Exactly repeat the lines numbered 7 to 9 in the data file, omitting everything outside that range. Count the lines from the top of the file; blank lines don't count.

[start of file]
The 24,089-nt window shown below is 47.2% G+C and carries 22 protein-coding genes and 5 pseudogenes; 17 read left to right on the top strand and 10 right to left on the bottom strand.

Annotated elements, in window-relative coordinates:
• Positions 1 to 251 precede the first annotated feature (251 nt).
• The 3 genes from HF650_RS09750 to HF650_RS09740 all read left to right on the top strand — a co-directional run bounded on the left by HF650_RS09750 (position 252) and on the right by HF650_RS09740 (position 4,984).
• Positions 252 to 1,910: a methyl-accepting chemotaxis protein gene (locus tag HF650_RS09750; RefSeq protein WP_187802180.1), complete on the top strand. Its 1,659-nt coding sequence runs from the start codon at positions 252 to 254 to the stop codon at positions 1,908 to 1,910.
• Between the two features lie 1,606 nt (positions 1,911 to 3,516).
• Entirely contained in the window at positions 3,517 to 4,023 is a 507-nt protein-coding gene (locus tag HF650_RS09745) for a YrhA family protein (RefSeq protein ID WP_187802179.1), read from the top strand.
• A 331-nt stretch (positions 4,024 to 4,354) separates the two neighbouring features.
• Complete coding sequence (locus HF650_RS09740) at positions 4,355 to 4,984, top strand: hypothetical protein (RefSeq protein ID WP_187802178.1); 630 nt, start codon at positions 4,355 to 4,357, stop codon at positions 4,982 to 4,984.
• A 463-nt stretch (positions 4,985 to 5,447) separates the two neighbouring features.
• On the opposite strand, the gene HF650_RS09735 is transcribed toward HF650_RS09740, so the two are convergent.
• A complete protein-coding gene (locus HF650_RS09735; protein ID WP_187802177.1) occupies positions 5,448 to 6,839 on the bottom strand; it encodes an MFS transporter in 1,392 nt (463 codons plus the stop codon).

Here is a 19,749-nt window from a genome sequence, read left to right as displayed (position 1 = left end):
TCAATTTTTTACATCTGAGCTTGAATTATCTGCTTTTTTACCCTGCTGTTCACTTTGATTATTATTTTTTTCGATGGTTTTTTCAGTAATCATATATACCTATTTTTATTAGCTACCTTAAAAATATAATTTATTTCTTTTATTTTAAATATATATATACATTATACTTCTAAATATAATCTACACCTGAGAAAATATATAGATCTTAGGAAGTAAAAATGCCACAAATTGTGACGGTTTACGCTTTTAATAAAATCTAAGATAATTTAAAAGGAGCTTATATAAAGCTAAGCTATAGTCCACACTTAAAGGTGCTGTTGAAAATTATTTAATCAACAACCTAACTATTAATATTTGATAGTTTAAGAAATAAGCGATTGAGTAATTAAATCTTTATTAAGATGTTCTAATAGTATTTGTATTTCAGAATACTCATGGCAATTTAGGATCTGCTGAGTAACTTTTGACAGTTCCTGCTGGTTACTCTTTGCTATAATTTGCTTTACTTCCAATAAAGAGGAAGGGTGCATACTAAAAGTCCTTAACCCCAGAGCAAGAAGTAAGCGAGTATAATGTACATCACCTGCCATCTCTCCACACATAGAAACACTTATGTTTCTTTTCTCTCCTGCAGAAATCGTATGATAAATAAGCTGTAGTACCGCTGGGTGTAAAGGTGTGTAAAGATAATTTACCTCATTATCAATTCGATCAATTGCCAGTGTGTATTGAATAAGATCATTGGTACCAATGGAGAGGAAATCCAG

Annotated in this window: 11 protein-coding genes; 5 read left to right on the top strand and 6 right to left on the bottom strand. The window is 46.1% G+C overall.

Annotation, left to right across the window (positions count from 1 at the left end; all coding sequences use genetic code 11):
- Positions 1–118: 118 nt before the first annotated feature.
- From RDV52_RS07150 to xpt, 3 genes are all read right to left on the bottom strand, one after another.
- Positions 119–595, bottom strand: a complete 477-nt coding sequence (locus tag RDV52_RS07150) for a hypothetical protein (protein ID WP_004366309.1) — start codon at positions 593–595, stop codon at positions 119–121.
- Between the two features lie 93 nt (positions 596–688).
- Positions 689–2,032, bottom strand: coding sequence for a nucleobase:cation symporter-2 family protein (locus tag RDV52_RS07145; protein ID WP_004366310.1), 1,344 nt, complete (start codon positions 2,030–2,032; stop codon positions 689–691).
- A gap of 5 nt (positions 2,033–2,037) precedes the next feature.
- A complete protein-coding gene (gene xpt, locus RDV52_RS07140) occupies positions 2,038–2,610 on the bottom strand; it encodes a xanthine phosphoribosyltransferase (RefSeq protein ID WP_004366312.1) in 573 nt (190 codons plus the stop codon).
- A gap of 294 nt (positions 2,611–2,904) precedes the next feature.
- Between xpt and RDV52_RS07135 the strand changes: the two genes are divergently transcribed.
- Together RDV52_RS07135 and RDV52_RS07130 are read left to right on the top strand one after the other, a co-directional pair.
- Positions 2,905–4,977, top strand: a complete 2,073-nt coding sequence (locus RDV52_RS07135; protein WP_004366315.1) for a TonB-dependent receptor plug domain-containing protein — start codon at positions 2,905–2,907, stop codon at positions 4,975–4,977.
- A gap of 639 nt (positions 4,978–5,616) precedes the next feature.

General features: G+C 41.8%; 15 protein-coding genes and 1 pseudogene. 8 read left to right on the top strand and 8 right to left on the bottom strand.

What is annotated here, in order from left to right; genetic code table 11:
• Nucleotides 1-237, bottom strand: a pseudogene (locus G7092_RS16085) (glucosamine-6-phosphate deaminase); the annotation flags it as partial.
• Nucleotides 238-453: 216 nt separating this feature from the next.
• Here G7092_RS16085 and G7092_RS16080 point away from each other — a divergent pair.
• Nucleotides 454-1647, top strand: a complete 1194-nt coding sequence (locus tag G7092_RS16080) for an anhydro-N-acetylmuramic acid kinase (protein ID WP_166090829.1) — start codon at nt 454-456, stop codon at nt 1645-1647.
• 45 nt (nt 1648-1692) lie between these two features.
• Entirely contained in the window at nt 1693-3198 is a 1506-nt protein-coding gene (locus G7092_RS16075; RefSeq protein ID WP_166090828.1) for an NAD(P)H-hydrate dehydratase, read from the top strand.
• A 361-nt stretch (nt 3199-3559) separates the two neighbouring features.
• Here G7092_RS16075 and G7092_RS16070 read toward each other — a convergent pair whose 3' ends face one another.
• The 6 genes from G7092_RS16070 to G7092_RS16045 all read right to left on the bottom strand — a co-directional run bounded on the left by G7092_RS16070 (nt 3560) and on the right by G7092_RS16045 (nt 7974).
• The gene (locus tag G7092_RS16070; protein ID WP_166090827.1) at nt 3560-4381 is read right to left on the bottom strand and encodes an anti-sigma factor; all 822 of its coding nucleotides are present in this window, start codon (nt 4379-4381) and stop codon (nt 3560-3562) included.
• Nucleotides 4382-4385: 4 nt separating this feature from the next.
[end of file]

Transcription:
• Entirely contained in the window at positions 3,517 to 4,023 is a 507-nt protein-coding gene (locus tag HF650_RS09745) for a YrhA family protein (RefSeq protein ID WP_187802179.1), read from the top strand.
• A 331-nt stretch (positions 4,024 to 4,354) separates the two neighbouring features.
• Complete coding sequence (locus HF650_RS09740) at positions 4,355 to 4,984, top strand: hypothetical protein (RefSeq protein ID WP_187802178.1); 630 nt, start codon at positions 4,355 to 4,357, stop codon at positions 4,982 to 4,984.